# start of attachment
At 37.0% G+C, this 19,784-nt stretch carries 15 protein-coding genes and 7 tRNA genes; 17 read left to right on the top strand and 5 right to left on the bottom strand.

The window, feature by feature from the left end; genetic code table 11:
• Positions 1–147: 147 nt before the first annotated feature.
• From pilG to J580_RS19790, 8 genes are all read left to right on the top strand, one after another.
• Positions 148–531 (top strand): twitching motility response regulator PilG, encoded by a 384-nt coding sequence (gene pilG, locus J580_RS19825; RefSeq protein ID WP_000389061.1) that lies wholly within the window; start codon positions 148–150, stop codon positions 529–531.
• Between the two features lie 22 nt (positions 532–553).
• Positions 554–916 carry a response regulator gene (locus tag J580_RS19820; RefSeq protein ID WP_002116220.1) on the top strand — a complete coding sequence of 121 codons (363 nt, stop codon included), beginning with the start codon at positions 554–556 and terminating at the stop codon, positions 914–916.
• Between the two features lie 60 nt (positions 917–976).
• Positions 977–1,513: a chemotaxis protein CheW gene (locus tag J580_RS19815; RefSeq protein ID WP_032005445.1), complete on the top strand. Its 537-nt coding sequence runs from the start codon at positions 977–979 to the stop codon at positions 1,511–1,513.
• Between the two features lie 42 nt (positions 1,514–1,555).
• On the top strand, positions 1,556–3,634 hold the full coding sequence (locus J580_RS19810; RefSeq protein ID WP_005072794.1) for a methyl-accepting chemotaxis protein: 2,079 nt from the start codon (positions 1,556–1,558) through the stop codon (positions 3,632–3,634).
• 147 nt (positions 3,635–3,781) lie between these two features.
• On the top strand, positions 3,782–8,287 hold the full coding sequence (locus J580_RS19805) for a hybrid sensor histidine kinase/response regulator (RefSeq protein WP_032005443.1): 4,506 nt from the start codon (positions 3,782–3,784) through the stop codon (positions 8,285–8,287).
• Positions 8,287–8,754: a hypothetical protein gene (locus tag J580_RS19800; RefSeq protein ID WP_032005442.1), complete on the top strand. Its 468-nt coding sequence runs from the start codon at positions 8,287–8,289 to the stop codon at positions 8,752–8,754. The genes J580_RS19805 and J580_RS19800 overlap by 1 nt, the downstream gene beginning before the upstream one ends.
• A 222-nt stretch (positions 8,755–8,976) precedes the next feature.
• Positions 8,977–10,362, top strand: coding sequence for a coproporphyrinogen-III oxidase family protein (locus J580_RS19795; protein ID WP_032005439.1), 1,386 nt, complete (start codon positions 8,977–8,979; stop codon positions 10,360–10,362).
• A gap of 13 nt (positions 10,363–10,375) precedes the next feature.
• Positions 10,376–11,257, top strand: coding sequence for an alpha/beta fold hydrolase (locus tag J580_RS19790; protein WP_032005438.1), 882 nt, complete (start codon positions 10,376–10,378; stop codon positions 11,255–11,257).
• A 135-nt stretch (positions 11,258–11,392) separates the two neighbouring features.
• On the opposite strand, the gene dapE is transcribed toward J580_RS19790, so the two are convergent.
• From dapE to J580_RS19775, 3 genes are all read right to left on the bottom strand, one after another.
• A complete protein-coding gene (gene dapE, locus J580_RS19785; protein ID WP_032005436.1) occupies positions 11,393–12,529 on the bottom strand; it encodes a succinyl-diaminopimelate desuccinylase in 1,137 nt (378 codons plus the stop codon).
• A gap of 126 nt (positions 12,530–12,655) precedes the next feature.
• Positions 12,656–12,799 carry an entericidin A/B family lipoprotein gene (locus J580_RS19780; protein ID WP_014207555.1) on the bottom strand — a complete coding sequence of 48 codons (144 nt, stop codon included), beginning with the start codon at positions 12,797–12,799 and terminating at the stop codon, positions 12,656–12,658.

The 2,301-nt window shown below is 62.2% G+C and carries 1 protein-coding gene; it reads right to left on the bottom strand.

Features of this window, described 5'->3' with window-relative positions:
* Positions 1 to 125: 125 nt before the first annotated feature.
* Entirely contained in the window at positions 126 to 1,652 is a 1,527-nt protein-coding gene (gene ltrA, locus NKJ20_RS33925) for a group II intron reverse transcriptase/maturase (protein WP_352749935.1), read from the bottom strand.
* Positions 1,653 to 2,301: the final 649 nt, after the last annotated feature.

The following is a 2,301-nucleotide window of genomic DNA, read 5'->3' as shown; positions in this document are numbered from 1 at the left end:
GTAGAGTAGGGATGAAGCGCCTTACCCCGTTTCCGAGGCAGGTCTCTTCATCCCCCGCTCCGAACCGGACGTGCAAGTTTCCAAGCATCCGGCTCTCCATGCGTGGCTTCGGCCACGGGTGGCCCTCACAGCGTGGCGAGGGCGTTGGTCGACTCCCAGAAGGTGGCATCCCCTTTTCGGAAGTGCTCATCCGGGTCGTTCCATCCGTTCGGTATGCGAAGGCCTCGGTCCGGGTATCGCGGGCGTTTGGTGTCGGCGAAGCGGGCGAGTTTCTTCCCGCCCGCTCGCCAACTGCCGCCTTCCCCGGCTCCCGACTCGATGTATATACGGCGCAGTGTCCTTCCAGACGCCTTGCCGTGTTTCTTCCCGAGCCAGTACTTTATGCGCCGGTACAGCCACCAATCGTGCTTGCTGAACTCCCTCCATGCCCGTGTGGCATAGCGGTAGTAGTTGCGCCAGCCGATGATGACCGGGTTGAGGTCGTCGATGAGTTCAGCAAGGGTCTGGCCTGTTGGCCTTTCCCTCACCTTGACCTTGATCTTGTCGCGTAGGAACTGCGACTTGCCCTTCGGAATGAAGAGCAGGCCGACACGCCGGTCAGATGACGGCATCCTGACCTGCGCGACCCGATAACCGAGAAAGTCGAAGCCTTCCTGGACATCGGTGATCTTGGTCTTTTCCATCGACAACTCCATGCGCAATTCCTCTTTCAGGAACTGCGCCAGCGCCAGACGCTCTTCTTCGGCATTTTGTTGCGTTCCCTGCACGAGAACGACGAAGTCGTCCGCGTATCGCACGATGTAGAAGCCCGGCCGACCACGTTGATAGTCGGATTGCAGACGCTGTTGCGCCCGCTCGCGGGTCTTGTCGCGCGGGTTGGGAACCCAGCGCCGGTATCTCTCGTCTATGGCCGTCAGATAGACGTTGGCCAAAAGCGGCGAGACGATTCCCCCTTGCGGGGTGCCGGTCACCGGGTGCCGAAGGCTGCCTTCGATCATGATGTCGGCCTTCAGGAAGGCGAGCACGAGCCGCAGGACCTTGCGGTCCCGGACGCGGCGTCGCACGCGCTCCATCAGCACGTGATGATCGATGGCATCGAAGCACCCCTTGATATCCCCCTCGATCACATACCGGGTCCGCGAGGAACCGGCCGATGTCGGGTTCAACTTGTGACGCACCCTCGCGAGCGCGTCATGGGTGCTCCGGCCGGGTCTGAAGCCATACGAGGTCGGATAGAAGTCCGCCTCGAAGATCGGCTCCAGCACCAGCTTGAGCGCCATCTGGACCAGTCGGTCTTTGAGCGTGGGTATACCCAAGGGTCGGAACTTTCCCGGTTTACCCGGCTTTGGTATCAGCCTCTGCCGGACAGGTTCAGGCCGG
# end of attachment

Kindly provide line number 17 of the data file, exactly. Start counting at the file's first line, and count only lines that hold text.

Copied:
• A gap of 13 nt (positions 10,363–10,375) precedes the next feature.